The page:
+ Read More

Play Video

TOMAHAWK - Unless you find yourself in trouble, you don't usually sit down and talk with a cop. 

The Tomahawk Police Department held its monthly Coffee with a Cop meeting Wednesday morning.

It gives people the chance to pull up a chair and talk to Chief Al Elvins about their questions or concerns.

Those concerns change with the season. 

Warmer weather means kids will be out of school soon and there'll be more foot traffic.
 
And don't forget about those motorcycles. 

"Watch out for the motorcycles. So often they hit a blind spot on us and you don't see them. If you are driving a bike, be aware of your surroundings. Remember that four wheels don't always see your two wheels," said Chief Elvins. 

The city's drug takeback will be open all day on Saturday. The department does it twice a year.

You can bring in any over the counter or prescription drugs to the station's drop-off box.


+ Read More

MADISON - Gov. Scott Walker says he hopes President Donald Trump's aggressive negotiating style will get Canadian officials to delay policy changes that will evaporate the demand for Wisconsin milk producers.

Walker said Wednesday that Trump's retaliatory move to impose tariffs on Canadian lumber was aggressive but appreciated.

Dozens of Wisconsin dairy farmers lost a market for their milk after Canada announced plans to change its dairy pricing policy to favor domestic milk.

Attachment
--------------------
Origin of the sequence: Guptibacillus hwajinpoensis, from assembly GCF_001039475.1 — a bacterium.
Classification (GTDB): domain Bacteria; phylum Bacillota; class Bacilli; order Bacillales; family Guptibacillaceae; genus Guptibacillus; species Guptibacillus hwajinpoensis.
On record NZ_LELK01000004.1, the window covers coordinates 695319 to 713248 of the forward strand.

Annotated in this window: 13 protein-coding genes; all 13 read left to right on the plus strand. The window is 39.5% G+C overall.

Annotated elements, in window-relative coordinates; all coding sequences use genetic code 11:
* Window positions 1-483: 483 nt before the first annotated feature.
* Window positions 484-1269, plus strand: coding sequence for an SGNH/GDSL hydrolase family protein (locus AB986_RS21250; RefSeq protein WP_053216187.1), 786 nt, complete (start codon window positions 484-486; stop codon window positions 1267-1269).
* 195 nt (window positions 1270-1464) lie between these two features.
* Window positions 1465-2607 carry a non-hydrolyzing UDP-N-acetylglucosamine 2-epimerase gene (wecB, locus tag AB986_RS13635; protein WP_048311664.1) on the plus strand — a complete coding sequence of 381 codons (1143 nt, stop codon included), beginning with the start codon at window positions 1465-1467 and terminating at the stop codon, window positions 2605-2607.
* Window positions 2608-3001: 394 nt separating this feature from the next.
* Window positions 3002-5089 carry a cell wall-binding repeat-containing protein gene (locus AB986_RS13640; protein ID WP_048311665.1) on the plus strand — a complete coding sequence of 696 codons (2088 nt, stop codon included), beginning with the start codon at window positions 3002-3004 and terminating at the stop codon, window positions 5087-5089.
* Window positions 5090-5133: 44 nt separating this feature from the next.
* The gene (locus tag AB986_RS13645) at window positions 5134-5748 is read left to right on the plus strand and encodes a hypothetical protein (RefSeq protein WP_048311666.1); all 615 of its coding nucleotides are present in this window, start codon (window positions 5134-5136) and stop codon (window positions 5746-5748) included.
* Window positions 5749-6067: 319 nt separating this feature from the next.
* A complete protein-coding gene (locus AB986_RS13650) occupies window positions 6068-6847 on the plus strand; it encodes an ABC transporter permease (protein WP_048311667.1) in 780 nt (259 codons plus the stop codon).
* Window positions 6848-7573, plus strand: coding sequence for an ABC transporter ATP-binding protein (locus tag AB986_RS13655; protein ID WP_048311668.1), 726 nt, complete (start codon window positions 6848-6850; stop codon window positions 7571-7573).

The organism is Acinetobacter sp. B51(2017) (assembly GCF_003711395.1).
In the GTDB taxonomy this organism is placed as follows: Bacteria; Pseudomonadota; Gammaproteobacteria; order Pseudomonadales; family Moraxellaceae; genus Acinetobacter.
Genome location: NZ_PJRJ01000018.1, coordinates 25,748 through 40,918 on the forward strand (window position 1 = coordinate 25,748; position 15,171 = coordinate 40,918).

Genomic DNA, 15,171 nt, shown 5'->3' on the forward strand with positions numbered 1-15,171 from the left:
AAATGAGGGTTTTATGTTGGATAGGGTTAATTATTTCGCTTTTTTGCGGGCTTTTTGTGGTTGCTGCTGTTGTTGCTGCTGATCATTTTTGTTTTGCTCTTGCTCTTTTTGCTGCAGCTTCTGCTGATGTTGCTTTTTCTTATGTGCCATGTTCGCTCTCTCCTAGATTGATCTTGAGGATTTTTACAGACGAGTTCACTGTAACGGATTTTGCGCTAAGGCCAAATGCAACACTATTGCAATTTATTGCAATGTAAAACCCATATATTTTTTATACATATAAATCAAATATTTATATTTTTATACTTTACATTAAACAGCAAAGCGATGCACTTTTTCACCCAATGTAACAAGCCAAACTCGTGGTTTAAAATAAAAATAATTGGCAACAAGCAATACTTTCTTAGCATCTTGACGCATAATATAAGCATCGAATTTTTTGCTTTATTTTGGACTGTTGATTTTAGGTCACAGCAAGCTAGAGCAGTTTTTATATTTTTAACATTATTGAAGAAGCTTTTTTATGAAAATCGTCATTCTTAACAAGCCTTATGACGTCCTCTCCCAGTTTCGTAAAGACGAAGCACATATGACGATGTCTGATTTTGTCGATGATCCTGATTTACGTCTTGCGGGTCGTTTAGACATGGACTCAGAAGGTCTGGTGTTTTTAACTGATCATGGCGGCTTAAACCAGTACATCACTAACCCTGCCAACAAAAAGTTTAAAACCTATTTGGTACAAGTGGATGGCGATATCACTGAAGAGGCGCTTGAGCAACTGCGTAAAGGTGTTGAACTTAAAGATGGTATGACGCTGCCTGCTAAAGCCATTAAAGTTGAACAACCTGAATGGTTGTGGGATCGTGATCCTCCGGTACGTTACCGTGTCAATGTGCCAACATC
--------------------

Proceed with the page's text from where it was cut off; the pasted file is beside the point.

+ Read More

Play Video

WISCONSIN - Turkey season began last week and hunters have a new option for what they can do with the turkeys they shoot.

The DNR started a turkey donating program this year.

You can donate turkey's to three processors in the southern half of the state.

"A little bit further south of here in areas where there's usually a lot of deer donations and a lot of turkey shot so that we can try and get some good participation for the first year," said DNR's Wildlife Biologist, Jeremy Holtz.

+ Read More

VILAS COUNTY - Day three of the trial for Rodney Teets brought a variety of witnesses to the stand.

The 36-year-old Vilas County man is accused of three counts of sexual assault.

Wednesday began with testimony from a slew of law enforcement.

Each of them went over the night the woman accusing Teets of sexual assault called 9-1-1 .

Prosecutors showed the clothes police believe Teets was wearing that night and showed the knife police found in the pocket.

It is unclear if this is the same knife with which investigators believe Teets threatened the woman.

Next, the court heard from the sexual assault nurse examiner, or SANE nurse, who examined the woman in the case.

The nurse read from her report that night, referring to the woman as "the patient."

"The patient appears alert, awake, cooperative, tearful," the SANE nurse testified.

Defense attorney Steven Lucareli asked the SANE nurse if she noticed the woman was hurt.

"No physical injuries whatsoever, whether violent or not?" Lucareli asked. The nurse confirmed this was true.

Then, a DNA analyst from the state crime lab testified she found Teets's DNA from the samples the SANE nurse sent to her.

Lucareli pointed out that the analyst couldn't say how the DNA might have gotten there.

"The DNA doesn't tell us anything about whether a rape occurred?" Lucareli asked. The analyst confirmed this was true.

Prosecutors will call their last two witnesses Thursday, including the main detective in the case. Then the defense will begin presenting its argument.

+ Read More
+ More General News
Search: 





Click Here